Multiculturalism In America: Hindrance Or Advantage

1935 words - 8 pages

Students attending American schools are taught clearly about the United States’ image as a melting pot; however, there is evidence to support that, while there is not an official federal stance on the matter (Sengupta), the amount of assimilation required to be legitimately considered a “melting pot” is not being reached. Although similar, there is often confusion about the differences between “multicultural” and “assimilated” communities. By definition, assimilation is the complete “merging of cultural traits from previously distinct culture groups” (Dictionary), while multiculturalism is delineated as the “preservation of different cultures or cultural identities within a unified society, as a state or nation” (Dictionary). Early to mid-1900’s America entertained the idea of a melting pot, where people from all parts of the world would join together and assimilate. It seems, however, that the growing trend has been to treat America as more of a “salad bowl” (Porter), in that people are joining together but instead of merging as one unit, are maintaining a majority, if not all, of their primary culture with little attempt to adapt. This underachievement has left America to unintentionally become a multicultural society. The clear differentiation between expectation and reality brings vast amounts of controversy among the nation’s people.
The Puritans established America in their attempt to escape oppression for their religious beliefs, ironically driving out indigenous inhabitants because of their alternative beliefs and traditions. For quite a long period of time, it seemed as if the “Land of the Free” was promoting the opposite of freedom, through child labor, prohibition, sexism, and slavery. Between the 1964 Civil Rights Act and the 1965 Voting Rights Act though, the country attempted to “rectify the wrongs”, so to speak. Because of this turning point, in general, women and minorities have access to equal pay and advancement in the workplace, available schooling, equal voting rights for all legal citizens 18 and older, and an overall better quality of life. The Civil Rights Act had legally divided up citizens into five groups: African Americans, Native Americans, Hispanics, Asians/Pacific Islander, and Whites (Porter). Although only intended to only be temporary for purposes of stating the laws (Porter), this division of racial groups seems to remain, even to this day. America was and is viewed as the “Land of the Free”, yet there are quite a number of people who argue that their freedom, at least in the case of culture, has limitations; while others argue that America provides protection of a vast majority of freedoms, but at the cost of a unified nation.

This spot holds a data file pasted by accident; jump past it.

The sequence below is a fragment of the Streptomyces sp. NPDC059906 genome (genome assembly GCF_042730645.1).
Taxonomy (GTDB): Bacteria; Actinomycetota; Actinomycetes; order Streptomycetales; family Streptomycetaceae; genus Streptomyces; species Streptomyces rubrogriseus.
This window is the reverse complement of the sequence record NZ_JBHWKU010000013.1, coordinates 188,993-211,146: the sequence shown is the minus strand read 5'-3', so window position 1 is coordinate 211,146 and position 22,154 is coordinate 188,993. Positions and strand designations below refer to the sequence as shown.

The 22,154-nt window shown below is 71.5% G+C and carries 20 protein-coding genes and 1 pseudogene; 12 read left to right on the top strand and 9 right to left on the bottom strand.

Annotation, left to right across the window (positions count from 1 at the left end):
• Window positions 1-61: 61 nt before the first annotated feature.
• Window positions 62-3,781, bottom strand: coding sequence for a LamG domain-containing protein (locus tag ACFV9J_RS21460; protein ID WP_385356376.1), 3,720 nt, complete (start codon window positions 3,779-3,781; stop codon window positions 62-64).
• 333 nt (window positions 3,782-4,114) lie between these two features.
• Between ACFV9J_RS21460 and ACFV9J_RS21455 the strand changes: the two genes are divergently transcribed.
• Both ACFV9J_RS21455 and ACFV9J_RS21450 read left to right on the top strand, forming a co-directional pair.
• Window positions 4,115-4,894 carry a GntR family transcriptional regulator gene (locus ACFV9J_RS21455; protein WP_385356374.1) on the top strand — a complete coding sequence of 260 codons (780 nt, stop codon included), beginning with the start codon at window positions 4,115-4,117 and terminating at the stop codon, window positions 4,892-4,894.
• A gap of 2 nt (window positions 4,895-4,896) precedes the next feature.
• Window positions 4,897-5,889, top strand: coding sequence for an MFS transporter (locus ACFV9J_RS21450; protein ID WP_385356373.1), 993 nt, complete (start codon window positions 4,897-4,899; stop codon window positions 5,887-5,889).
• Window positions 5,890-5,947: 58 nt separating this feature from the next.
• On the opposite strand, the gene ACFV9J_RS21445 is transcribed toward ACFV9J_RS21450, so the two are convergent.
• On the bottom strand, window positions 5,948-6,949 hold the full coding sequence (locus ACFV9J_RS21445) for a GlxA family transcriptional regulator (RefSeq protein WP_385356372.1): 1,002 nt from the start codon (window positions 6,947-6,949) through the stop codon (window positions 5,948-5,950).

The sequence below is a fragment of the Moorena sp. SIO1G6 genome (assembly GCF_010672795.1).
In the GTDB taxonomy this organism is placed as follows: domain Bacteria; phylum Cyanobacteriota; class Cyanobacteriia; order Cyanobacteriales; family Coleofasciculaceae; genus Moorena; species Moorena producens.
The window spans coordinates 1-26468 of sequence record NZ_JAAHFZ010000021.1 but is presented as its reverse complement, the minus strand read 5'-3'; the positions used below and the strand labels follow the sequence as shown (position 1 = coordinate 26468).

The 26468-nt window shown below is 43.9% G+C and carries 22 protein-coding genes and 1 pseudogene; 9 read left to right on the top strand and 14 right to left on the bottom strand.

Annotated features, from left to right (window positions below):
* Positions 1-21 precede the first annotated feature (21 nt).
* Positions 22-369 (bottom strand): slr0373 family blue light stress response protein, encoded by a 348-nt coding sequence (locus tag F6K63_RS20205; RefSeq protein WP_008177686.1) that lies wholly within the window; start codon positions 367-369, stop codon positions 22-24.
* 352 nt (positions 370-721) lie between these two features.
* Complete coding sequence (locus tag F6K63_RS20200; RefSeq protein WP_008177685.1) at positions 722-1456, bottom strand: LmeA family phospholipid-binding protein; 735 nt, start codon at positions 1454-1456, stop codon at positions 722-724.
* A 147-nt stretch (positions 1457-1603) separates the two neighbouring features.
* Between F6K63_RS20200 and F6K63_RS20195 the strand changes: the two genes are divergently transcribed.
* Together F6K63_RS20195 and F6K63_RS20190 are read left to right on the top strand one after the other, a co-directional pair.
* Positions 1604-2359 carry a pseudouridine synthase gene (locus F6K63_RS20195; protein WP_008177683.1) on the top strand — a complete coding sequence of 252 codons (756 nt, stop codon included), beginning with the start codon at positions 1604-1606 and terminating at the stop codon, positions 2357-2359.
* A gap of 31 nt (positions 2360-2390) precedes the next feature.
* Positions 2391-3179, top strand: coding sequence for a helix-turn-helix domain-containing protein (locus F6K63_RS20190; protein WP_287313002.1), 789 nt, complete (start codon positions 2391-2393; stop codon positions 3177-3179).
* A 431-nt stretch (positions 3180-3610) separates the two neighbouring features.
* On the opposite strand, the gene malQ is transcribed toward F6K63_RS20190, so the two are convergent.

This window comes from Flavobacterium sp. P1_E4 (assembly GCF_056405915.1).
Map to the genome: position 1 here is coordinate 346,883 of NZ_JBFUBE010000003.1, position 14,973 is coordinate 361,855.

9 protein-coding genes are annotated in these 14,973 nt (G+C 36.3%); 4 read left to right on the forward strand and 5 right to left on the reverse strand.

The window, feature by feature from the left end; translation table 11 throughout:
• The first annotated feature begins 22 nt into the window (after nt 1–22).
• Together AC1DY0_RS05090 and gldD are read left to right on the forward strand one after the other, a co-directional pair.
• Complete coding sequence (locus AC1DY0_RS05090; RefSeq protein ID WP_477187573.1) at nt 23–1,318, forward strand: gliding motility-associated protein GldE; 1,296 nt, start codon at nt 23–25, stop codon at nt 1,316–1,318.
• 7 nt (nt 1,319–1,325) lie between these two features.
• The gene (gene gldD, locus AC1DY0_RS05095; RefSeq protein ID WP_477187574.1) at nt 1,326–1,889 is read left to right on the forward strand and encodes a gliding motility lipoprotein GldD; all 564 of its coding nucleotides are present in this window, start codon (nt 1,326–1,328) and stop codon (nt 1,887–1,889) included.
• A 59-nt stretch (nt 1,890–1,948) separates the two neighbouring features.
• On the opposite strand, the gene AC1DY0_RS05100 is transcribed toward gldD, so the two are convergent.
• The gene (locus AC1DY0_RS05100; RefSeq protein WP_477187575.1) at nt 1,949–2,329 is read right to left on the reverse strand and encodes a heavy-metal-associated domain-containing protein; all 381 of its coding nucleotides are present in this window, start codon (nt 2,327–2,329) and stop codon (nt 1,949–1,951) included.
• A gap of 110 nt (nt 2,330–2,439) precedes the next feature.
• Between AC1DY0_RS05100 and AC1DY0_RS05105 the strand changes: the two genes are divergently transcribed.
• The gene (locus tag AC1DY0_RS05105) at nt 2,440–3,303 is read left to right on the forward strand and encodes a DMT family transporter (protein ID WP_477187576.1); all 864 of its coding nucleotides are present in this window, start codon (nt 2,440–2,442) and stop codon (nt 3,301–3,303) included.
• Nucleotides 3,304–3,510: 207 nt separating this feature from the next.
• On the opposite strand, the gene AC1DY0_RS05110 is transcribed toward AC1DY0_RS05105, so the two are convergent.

By the end of 2012, white non-hispanics made up 62% of the American population; meaning that during that year, the non-white population grew by 1.9% to 116 million (Teixteira). The growth in minorities brings with it a slew of controversies surrounding the level in which these groups are...

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